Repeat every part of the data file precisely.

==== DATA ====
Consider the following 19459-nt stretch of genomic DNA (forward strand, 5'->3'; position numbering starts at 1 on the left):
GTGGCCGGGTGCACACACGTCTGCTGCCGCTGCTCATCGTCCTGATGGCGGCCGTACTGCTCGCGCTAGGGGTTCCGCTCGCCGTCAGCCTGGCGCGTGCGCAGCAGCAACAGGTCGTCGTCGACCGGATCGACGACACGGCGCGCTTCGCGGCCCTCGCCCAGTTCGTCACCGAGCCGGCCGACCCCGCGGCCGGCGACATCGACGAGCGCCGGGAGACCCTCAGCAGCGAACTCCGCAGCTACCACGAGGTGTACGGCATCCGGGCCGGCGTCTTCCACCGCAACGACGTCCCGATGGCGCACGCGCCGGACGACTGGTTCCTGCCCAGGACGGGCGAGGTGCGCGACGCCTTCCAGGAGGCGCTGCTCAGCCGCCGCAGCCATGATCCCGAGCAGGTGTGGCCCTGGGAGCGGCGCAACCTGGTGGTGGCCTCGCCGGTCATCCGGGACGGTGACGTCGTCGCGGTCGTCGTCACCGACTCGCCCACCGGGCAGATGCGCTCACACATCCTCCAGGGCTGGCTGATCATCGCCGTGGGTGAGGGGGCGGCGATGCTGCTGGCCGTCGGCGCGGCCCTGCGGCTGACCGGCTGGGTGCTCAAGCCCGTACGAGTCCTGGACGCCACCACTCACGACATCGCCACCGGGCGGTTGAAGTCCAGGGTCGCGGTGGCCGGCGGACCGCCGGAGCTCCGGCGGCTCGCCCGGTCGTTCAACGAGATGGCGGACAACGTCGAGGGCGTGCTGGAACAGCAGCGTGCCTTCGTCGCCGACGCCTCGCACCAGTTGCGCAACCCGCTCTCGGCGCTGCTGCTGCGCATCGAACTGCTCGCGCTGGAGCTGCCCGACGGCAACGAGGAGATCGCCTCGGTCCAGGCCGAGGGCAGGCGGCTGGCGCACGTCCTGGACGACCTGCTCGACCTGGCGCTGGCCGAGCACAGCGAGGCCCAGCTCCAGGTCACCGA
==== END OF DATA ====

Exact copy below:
Consider the following 19459-nt stretch of genomic DNA (forward strand, 5'->3'; position numbering starts at 1 on the left):
GTGGCCGGGTGCACACACGTCTGCTGCCGCTGCTCATCGTCCTGATGGCGGCCGTACTGCTCGCGCTAGGGGTTCCGCTCGCCGTCAGCCTGGCGCGTGCGCAGCAGCAACAGGTCGTCGTCGACCGGATCGACGACACGGCGCGCTTCGCGGCCCTCGCCCAGTTCGTCACCGAGCCGGCCGACCCCGCGGCCGGCGACATCGACGAGCGCCGGGAGACCCTCAGCAGCGAACTCCGCAGCTACCACGAGGTGTACGGCATCCGGGCCGGCGTCTTCCACCGCAACGACGTCCCGATGGCGCACGCGCCGGACGACTGGTTCCTGCCCAGGACGGGCGAGGTGCGCGACGCCTTCCAGGAGGCGCTGCTCAGCCGCCGCAGCCATGATCCCGAGCAGGTGTGGCCCTGGGAGCGGCGCAACCTGGTGGTGGCCTCGCCGGTCATCCGGGACGGTGACGTCGTCGCGGTCGTCGTCACCGACTCGCCCACCGGGCAGATGCGCTCACACATCCTCCAGGGCTGGCTGATCATCGCCGTGGGTGAGGGGGCGGCGATGCTGCTGGCCGTCGGCGCGGCCCTGCGGCTGACCGGCTGGGTGCTCAAGCCCGTACGAGTCCTGGACGCCACCACTCACGACATCGCCACCGGGCGGTTGAAGTCCAGGGTCGCGGTGGCCGGCGGACCGCCGGAGCTCCGGCGGCTCGCCCGGTCGTTCAACGAGATGGCGGACAACGTCGAGGGCGTGCTGGAACAGCAGCGTGCCTTCGTCGCCGACGCCTCGCACCAGTTGCGCAACCCGCTCTCGGCGCTGCTGCTGCGCATCGAACTGCTCGCGCTGGAGCTGCCCGACGGCAACGAGGAGATCGCCTCGGTCCAGGCCGAGGGCAGGCGGCTGGCGCACGTCCTGGACGACCTGCTCGACCTGGCGCTGGCCGAGCACAGCGAGGCCCAGCTCCAGGTCACCGA